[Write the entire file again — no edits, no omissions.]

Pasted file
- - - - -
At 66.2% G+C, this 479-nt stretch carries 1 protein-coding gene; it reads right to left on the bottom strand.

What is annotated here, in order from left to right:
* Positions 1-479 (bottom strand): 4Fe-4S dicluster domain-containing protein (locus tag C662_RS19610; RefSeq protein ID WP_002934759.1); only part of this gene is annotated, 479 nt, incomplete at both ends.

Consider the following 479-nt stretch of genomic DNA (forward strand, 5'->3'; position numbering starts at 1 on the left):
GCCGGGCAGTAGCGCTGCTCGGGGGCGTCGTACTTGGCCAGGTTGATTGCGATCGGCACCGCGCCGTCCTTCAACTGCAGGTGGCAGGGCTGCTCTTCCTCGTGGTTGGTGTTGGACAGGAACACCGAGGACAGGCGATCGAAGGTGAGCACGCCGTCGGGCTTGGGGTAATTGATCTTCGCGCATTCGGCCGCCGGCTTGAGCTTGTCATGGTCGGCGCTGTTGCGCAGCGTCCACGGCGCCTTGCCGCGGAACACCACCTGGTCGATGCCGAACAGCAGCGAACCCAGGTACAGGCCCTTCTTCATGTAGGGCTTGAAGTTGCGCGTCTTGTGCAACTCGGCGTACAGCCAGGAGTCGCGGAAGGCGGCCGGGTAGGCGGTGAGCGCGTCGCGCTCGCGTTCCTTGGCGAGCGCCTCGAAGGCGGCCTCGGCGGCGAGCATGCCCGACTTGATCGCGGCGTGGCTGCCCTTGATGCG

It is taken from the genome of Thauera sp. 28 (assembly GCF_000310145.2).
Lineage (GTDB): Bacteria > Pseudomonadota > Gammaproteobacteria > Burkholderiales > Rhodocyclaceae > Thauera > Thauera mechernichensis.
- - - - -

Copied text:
At 66.2% G+C, this 479-nt stretch carries 1 protein-coding gene; it reads right to left on the bottom strand.

What is annotated here, in order from left to right:
* Positions 1-479 (bottom strand): 4Fe-4S dicluster domain-containing protein (locus tag C662_RS19610; RefSeq protein ID WP_002934759.1); only part of this gene is annotated, 479 nt, incomplete at both ends.

Consider the following 479-nt stretch of genomic DNA (forward strand, 5'->3'; position numbering starts at 1 on the left):
GCCGGGCAGTAGCGCTGCTCGGGGGCGTCGTACTTGGCCAGGTTGATTGCGATCGGCACCGCGCCGTCCTTCAACTGCAGGTGGCAGGGCTGCTCTTCCTCGTGGTTGGTGTTGGACAGGAACACCGAGGACAGGCGATCGAAGGTGAGCACGCCGTCGGGCTTGGGGTAATTGATCTTCGCGCATTCGGCCGCCGGCTTGAGCTTGTCATGGTCGGCGCTGTTGCGCAGCGTCCACGGCGCCTTGCCGCGGAACACCACCTGGTCGATGCCGAACAGCAGCGAACCCAGGTACAGGCCCTTCTTCATGTAGGGCTTGAAGTTGCGCGTCTTGTGCAACTCGGCGTACAGCCAGGAGTCGCGGAAGGCGGCCGGGTAGGCGGTGAGCGCGTCGCGCTCGCGTTCCTTGGCGAGCGCCTCGAAGGCGGCCTCGGCGGCGAGCATGCCCGACTTGATCGCGGCGTGGCTGCCCTTGATGCG

It is taken from the genome of Thauera sp. 28 (assembly GCF_000310145.2).
Lineage (GTDB): Bacteria > Pseudomonadota > Gammaproteobacteria > Burkholderiales > Rhodocyclaceae > Thauera > Thauera mechernichensis.